Foreign Influences
Given its position in the middle of the Mediterranean, Italy is a crossroads, and many foreign powers have left their mark. As you might expect, you'll find quite a bit of French influence (regional French, not haute cuisine) in the areas of Liguria, Piemonte, and the Valle D'Aosta bordering France, and Austro-Hungarian influences in the Veneto, Trentino Alto Adige, and Friuli Venezia Giulia. There is also Spanish influence, especially in Milano, which was under the Spaniards for a time; this Spanish influence surfaces again in the South, which was ruled by the Bourbons until the unification of Italy in mid 1850s, and in Sardinia, which was ruled directly by Spain for a time. You'll find English influence in Tuscany, where the classic bistecca alla Fiorentina and zuppa Inglese, English steak and English trifle, respectively, were initially prepared for the enjoyment of the sizeable English colony that settled Tuscany in the 1800s. And you'll find Jewish influences in Rome, dating to the 1500s, when Jews fleeing the Inquisition settled in the Eternal City. Finally, in Sicily you'll find a fascinating mixture of Roman influence, Arab influences dating both to the time that Sicily was an Arab province, and to more recent trade with North Africa (cuscus, for example), Norman French influence, and Spanish influence.

Hope that helps!
#9
Edinburgh UK
8,132 Posts
Joined Aug 2007
Originally posted by OCruisers
Seems there's a difference in Northern Italian food and Southern Italian Food.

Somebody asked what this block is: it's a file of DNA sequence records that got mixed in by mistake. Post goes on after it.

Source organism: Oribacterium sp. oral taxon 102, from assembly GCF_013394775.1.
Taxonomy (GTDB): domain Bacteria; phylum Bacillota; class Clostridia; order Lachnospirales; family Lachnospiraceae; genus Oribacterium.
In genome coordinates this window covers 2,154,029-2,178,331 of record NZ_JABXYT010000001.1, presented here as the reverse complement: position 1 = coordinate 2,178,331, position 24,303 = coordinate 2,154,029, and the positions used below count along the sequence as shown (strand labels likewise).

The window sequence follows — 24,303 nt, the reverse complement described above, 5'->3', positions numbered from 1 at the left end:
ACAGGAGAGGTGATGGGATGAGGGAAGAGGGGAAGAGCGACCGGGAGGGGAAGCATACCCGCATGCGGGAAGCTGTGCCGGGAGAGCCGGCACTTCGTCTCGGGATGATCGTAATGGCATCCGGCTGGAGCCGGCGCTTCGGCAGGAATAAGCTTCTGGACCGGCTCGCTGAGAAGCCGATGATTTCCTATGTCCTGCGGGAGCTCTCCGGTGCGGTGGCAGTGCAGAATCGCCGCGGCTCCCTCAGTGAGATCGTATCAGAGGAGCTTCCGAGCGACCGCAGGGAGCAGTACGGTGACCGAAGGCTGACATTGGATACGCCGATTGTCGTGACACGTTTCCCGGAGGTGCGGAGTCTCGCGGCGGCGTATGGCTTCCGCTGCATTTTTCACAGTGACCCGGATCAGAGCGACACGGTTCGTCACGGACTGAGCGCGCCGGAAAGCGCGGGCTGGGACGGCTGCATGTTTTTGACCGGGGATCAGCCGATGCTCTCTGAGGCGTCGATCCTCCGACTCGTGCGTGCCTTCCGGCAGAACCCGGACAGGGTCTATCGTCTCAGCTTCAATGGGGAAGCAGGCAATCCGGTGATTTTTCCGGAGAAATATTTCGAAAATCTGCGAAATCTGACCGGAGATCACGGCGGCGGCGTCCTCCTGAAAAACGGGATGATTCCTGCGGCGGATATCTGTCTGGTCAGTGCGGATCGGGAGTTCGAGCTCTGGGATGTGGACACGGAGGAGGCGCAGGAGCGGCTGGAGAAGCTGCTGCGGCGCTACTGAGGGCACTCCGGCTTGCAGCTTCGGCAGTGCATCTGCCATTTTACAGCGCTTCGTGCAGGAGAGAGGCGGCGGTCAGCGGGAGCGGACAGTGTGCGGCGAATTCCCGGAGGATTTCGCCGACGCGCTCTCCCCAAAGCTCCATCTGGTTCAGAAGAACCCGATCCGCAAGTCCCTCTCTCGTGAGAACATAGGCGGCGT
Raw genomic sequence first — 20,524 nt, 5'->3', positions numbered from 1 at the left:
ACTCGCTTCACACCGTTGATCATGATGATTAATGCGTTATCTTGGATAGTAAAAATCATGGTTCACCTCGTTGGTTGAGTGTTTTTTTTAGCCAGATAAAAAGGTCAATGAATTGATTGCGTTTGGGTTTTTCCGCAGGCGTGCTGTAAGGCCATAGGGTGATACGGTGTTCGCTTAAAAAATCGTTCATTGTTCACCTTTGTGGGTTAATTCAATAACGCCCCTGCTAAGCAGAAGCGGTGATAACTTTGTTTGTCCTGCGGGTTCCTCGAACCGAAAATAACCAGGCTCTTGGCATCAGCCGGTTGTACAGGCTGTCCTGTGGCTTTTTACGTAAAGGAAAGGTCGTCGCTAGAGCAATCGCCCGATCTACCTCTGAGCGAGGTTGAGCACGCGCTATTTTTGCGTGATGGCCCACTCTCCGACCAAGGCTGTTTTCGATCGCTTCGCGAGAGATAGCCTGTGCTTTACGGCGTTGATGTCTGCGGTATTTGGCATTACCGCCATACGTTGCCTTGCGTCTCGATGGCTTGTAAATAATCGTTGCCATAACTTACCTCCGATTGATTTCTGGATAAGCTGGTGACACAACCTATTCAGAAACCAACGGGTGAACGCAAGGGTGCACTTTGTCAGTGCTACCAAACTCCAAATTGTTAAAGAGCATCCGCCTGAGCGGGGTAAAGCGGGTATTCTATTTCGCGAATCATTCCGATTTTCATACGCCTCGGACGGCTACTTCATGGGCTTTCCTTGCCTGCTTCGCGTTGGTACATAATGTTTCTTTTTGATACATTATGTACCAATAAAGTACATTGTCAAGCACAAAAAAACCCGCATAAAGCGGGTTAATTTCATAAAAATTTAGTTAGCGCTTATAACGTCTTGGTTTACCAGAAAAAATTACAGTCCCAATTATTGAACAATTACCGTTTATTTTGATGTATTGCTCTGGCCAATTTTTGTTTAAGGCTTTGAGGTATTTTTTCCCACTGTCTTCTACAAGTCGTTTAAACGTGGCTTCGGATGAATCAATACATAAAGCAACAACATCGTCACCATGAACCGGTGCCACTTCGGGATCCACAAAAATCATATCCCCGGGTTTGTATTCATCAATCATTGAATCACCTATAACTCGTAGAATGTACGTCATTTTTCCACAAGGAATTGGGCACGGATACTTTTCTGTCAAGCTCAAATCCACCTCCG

At least it seems different to me.

Maybe someone will comment on this.

LuLu
~~~~
There absolutely is. I'm studying Italian and we also get cultural stuff too and the last part of last term was all about cuisine. Each region actually has different types of food but there is a distinct variation in food from North bs South. South tends to use olive oil whilst North uses butter. North more meat orientated, South more fish. The variations come about partly by tradition of that area and partly by what fresh ingredients are available locally.

On a typical 7 night Med sailing, they will feature a different region each night at dinner.
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#10
South Carolina
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Joined Dec 2001
Thanks Moomoocow & AmoMondo for your detailed replies.
Feel sure many others will also find them interesting and informative.

LuLu
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#11
Bedminster, NJ USA
3,425 Posts
Joined Jun 2003
I felt that the Italian food on the Armonia was different from typical American Italian food.
Yes, there is pasta with tomato sauce on the everyday menu and one day they had pasta with Carbonara sauce on the regular menu, but most of the pasta sauces on the regular menu tended to be different than those served in the US.

I also felt that the food in general, although good quality, was blander than I am used to in US Italian and Continental restaurants. However the bread especially the foccasia (sp?) was excellent and the pizza was the best I have had on any ship.
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Dale
#12
Cape Town, South Africa
75 Posts
Joined Aug 2009
Originally posted by DEL67
I felt that the Italian food on the Armonia was different from typical American Italian food.
Yes, there is pasta with tomato sauce on the everyday menu and one day they had pasta with Carbonara sauce on the regular menu, but most of the pasta sauces on the regular menu tended to be different than those served in the US.

I also felt that the food in general, although good quality, was blander than I am used to in US Italian and Continental restaurants. However the bread especially the foccasia (sp?) was excellent and the pizza was the best I have had on any ship.